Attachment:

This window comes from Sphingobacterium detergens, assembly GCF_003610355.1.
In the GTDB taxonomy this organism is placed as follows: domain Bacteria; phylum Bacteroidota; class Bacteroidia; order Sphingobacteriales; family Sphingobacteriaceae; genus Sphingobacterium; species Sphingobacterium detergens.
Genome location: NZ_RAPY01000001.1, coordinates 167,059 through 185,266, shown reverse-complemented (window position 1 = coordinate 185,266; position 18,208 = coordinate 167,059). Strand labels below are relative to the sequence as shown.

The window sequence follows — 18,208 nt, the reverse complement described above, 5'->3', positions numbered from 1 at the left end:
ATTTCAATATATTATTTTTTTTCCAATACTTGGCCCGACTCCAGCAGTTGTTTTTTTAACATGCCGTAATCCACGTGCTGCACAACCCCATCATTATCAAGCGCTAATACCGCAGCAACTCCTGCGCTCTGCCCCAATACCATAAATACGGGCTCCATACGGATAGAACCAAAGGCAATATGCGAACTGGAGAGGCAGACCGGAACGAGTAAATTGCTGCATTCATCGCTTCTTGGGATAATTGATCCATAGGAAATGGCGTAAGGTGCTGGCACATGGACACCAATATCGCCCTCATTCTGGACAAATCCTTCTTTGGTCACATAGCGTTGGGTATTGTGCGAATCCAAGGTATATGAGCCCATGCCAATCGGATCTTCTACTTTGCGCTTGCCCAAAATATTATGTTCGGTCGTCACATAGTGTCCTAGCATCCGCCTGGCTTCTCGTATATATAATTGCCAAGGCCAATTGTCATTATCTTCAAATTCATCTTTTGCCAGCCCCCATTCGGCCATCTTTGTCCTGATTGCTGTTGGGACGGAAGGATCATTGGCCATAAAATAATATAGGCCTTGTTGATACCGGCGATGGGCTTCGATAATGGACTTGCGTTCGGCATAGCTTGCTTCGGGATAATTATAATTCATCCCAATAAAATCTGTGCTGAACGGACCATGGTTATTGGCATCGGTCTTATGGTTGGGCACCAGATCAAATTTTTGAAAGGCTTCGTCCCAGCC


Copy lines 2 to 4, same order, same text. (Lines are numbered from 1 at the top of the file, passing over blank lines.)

In the GTDB taxonomy this organism is placed as follows: domain Bacteria; phylum Bacteroidota; class Bacteroidia; order Sphingobacteriales; family Sphingobacteriaceae; genus Sphingobacterium; species Sphingobacterium detergens.
Genome location: NZ_RAPY01000001.1, coordinates 167,059 through 185,266, shown reverse-complemented (window position 1 = coordinate 185,266; position 18,208 = coordinate 167,059). Strand labels below are relative to the sequence as shown.

The window sequence follows — 18,208 nt, the reverse complement described above, 5'->3', positions numbered from 1 at the left end: